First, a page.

Introduction to 3D Printing

 What is 3D Printing?

The technical term for 3D Printing is Additive Manufacturing, also referred to as rapid prototyping, rapid manufacturing, stereolitography, layer manufacturing, desktop manufacturing, and freeform fabrication. A method developed in the 1980s. Why is it called Additive? That is because only required materials are used during the process, resulting in savings on wastages. This is in contrast to the traditional manufacturing method, whereby a CNC machine is utilized to reduce a block of material to its desired shape through the processes of cutting or drilling. As such, material wastage is unavoidable. Additionally, the Addictive Manufacturing method enables designs previously deemed as impossible to produce through traditional means, to be constructed much faster. From virtual to reality, these breakthroughs have paved the way to a whole new realm where creativity can no longer be hindered by technical limitations.


Types of 3D Printing Technologies

Thanks to the expiry of certain patents, various forms of 3D printing have emerged into the market. Currently, there are many types of technologies and materials being used in the 3D printing arena:

  • Light polymerized
    – Stereolithographic (SLA)
    – Digital Light Processing (DLP)
  • Powder bed
    – Powder bed and inkjet head 3D printing (3DP)
    – Electron-beam melting (EBM)
    – Selective laser melting (SLM)
    – Selective laser sintering (SLS)
    – Direct metal laser sintering (DMLS)
  • Powder fed
    – Directed Energy Deposition
  • Laminated
    – Laminated object manufacturing (LOM)
  • Wire
    – Electron beam freeform fabrication (EBF)
  • Extrusion
    – Fused deposition modeling (FDM) or Fused Filament Fabrication (FFF)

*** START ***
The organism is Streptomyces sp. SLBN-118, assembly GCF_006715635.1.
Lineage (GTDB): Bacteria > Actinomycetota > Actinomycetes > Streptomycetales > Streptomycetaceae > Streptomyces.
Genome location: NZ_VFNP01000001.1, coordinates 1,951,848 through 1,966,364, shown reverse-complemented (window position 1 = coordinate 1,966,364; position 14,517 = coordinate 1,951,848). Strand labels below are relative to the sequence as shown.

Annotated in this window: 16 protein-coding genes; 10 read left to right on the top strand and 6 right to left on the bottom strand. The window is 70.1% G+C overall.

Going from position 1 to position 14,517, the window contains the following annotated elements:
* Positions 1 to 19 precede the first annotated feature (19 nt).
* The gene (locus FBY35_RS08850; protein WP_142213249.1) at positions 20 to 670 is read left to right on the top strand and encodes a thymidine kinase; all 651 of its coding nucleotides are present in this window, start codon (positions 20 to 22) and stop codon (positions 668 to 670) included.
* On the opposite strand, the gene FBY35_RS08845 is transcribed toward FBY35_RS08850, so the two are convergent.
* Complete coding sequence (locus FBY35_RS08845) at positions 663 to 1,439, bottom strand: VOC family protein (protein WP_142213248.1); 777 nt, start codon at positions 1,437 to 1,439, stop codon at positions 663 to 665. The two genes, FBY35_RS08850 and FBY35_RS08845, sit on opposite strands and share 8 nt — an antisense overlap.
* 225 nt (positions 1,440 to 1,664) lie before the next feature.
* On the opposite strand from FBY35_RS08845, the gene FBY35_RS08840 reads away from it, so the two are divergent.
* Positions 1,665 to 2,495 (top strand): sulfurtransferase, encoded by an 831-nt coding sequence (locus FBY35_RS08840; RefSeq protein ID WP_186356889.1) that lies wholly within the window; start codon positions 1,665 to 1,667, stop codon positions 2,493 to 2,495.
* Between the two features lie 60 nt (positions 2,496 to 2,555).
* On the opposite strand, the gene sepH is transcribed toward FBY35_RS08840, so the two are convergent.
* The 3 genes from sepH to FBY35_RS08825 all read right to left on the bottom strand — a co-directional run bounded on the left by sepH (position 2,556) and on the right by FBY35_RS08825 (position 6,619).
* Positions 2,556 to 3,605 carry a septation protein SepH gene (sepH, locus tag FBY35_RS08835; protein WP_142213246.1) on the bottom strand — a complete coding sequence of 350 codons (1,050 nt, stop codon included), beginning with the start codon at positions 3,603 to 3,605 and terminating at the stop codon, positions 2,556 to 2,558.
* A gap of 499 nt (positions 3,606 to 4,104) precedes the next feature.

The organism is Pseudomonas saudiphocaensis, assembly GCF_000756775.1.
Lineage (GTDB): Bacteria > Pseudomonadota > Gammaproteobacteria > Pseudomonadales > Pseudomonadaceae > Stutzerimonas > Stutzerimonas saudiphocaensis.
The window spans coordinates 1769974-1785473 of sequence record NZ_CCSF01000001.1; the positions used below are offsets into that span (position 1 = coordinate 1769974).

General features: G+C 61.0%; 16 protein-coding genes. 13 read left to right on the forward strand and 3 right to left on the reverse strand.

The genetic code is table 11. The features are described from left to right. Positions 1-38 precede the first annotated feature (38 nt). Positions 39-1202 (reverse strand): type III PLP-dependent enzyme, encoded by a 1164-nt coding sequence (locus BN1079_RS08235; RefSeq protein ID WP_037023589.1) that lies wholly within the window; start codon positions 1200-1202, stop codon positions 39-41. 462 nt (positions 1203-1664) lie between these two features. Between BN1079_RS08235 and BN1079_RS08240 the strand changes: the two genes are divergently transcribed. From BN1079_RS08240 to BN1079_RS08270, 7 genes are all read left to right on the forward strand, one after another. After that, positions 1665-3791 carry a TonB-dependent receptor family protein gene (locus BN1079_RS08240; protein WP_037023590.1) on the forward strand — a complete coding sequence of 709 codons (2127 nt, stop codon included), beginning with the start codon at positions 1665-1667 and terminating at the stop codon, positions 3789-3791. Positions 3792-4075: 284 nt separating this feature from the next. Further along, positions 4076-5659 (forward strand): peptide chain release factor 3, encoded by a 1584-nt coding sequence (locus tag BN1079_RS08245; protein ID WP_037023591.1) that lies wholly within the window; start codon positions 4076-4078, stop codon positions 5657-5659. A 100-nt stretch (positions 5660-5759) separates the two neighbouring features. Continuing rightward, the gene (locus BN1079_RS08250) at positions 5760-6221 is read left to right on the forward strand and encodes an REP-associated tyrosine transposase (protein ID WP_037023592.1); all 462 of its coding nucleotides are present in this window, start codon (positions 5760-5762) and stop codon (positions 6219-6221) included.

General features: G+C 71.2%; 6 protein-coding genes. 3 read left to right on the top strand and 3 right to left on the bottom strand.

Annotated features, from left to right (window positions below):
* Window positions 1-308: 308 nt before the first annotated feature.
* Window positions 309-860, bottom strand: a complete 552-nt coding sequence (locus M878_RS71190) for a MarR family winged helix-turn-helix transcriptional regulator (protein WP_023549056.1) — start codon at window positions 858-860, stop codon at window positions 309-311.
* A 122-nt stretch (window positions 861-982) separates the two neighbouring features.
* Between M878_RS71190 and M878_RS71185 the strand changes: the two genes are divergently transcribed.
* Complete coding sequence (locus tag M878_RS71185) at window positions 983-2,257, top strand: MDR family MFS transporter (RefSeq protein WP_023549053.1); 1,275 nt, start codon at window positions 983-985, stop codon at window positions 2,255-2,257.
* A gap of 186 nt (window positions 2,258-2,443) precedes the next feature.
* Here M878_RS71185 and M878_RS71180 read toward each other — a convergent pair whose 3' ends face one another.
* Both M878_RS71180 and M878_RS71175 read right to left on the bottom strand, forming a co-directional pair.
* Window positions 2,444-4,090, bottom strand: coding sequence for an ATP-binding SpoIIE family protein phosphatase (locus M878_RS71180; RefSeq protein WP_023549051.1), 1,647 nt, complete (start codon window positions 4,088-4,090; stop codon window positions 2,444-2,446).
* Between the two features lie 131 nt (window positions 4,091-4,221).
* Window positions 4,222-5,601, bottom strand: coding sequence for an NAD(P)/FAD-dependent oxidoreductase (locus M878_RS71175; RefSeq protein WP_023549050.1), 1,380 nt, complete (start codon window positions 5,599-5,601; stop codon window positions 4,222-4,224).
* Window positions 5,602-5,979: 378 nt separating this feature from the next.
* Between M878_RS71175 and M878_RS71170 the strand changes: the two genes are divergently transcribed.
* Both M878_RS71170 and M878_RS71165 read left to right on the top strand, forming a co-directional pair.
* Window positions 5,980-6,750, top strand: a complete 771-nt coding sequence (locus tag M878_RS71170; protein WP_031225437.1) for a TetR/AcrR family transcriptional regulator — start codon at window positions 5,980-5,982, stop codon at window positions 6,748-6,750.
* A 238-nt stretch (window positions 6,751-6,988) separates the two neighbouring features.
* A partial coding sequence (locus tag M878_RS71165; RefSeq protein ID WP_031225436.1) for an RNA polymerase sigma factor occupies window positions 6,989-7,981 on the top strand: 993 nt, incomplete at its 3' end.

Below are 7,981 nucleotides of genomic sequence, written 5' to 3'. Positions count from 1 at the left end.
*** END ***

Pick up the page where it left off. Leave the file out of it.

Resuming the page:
‘From virtual to reality’, these four words embody the concept of being able to transform intangible ideas into tangible, real objects. Although it sounds simple and exciting, there are several processes that you need to perform in order to achieve that desirable objective. Unlike document printing, 3D printing is not something which can be achieved by simply clicking “File” + “Print” from your computer. From the onset, you must first translate that idea or design into a printable file using paid or free open-source CAD (Computer-Aided Design) software to model or sculpt in the digital realm.

Alternatively, with the increasing popularity and interest in 3D printing, multitudes of designs and great ideas can be found on the internet, available for download and used at your disposal. Some are free, whereas others have to be paid for. So, if you fancy to 3D print something, you simply have to click on that download button. Generally, you will receive a 3D model file, which is a .STL (STereoLithography), .OBJ, or other file formats. Most 3D printing softwares only work with .STL files, so conversion will need to be done should you receive files in other formats. Be warned that not all models downloaded online are “printable or watertight”.



What is an .STL file? In simple terms, an .STL file maps out the different points of your design. It defines how tall and wide your model is, for example, as well as all its other important features. These technical specifications can be described as the wireframe of an object, computed through denoting vertices, edges, and faces.

3D printing
A cube which have 8 vertices, 12 edges and 6 faces.

Hang on, there are still a few more steps before you can actually proceed with the printing. You would have to convert that file into something that your printer can understand.

The next step will be sending this .STL to a slicing software, available both in paid and open-source applications. Naturally, the paid version will give you more control over free versions. In this process, you can decide how fine, detailed, scaled-up, or scaled-down you want the finished product to be. However, this is limited by the perimeter settings and the limitations of your 3D printer.

The slicing process will translate your model into slices which the printer will execute accordingly. Meaning, if you set a high resolution, it will be printed in finer layers resulting in less visible build lines that can be seen on the finished product.

The slicing process is machine-specific, so it is not possible to slice an .STL file using one machine and have it work on another machine running a different firmware.

We are in a territory of defining printing in microns, which is a tenth or hundredth of a millimeter. Naturally, it will take a longer time to produce a finer print than a less defined one.